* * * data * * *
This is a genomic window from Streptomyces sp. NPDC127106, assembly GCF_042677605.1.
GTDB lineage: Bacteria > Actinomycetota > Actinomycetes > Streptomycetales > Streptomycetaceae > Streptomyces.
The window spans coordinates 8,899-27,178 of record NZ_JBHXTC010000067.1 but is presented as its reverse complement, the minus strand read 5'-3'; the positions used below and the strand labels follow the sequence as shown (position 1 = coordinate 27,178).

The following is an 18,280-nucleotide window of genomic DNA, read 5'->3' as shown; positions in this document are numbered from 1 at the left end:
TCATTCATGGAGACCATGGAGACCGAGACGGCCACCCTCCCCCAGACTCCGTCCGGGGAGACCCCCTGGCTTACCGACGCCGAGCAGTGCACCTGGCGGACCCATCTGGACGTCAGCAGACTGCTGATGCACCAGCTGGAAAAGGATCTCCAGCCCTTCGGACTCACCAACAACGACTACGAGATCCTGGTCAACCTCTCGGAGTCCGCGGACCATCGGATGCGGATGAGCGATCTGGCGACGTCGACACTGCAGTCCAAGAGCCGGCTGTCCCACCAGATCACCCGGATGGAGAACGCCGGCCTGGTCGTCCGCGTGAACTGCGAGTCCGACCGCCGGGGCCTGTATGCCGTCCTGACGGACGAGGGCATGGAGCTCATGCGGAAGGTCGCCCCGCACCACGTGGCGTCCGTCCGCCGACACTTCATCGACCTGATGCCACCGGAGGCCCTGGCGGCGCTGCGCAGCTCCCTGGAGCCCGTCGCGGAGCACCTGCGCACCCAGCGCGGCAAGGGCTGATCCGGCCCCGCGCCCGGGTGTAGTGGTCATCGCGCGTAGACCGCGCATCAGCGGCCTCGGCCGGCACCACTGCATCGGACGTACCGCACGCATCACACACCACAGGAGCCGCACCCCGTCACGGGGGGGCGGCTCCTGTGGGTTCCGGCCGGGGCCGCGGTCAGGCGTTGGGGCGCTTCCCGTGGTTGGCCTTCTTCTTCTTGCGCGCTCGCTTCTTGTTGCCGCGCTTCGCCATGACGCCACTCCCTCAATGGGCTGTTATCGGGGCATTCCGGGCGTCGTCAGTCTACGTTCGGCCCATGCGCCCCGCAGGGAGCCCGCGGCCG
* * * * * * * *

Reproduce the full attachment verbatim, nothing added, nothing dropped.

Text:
This is a genomic window from Streptomyces sp. NPDC127106, assembly GCF_042677605.1.
GTDB lineage: Bacteria > Actinomycetota > Actinomycetes > Streptomycetales > Streptomycetaceae > Streptomyces.
The window spans coordinates 8,899-27,178 of record NZ_JBHXTC010000067.1 but is presented as its reverse complement, the minus strand read 5'-3'; the positions used below and the strand labels follow the sequence as shown (position 1 = coordinate 27,178).

The following is an 18,280-nucleotide window of genomic DNA, read 5'->3' as shown; positions in this document are numbered from 1 at the left end:
TCATTCATGGAGACCATGGAGACCGAGACGGCCACCCTCCCCCAGACTCCGTCCGGGGAGACCCCCTGGCTTACCGACGCCGAGCAGTGCACCTGGCGGACCCATCTGGACGTCAGCAGACTGCTGATGCACCAGCTGGAAAAGGATCTCCAGCCCTTCGGACTCACCAACAACGACTACGAGATCCTGGTCAACCTCTCGGAGTCCGCGGACCATCGGATGCGGATGAGCGATCTGGCGACGTCGACACTGCAGTCCAAGAGCCGGCTGTCCCACCAGATCACCCGGATGGAGAACGCCGGCCTGGTCGTCCGCGTGAACTGCGAGTCCGACCGCCGGGGCCTGTATGCCGTCCTGACGGACGAGGGCATGGAGCTCATGCGGAAGGTCGCCCCGCACCACGTGGCGTCCGTCCGCCGACACTTCATCGACCTGATGCCACCGGAGGCCCTGGCGGCGCTGCGCAGCTCCCTGGAGCCCGTCGCGGAGCACCTGCGCACCCAGCGCGGCAAGGGCTGATCCGGCCCCGCGCCCGGGTGTAGTGGTCATCGCGCGTAGACCGCGCATCAGCGGCCTCGGCCGGCACCACTGCATCGGACGTACCGCACGCATCACACACCACAGGAGCCGCACCCCGTCACGGGGGGGCGGCTCCTGTGGGTTCCGGCCGGGGCCGCGGTCAGGCGTTGGGGCGCTTCCCGTGGTTGGCCTTCTTCTTCTTGCGCGCTCGCTTCTTGTTGCCGCGCTTCGCCATGACGCCACTCCCTCAATGGGCTGTTATCGGGGCATTCCGGGCGTCGTCAGTCTACGTTCGGCCCATGCGCCCCGCAGGGAGCCCGCGGCCG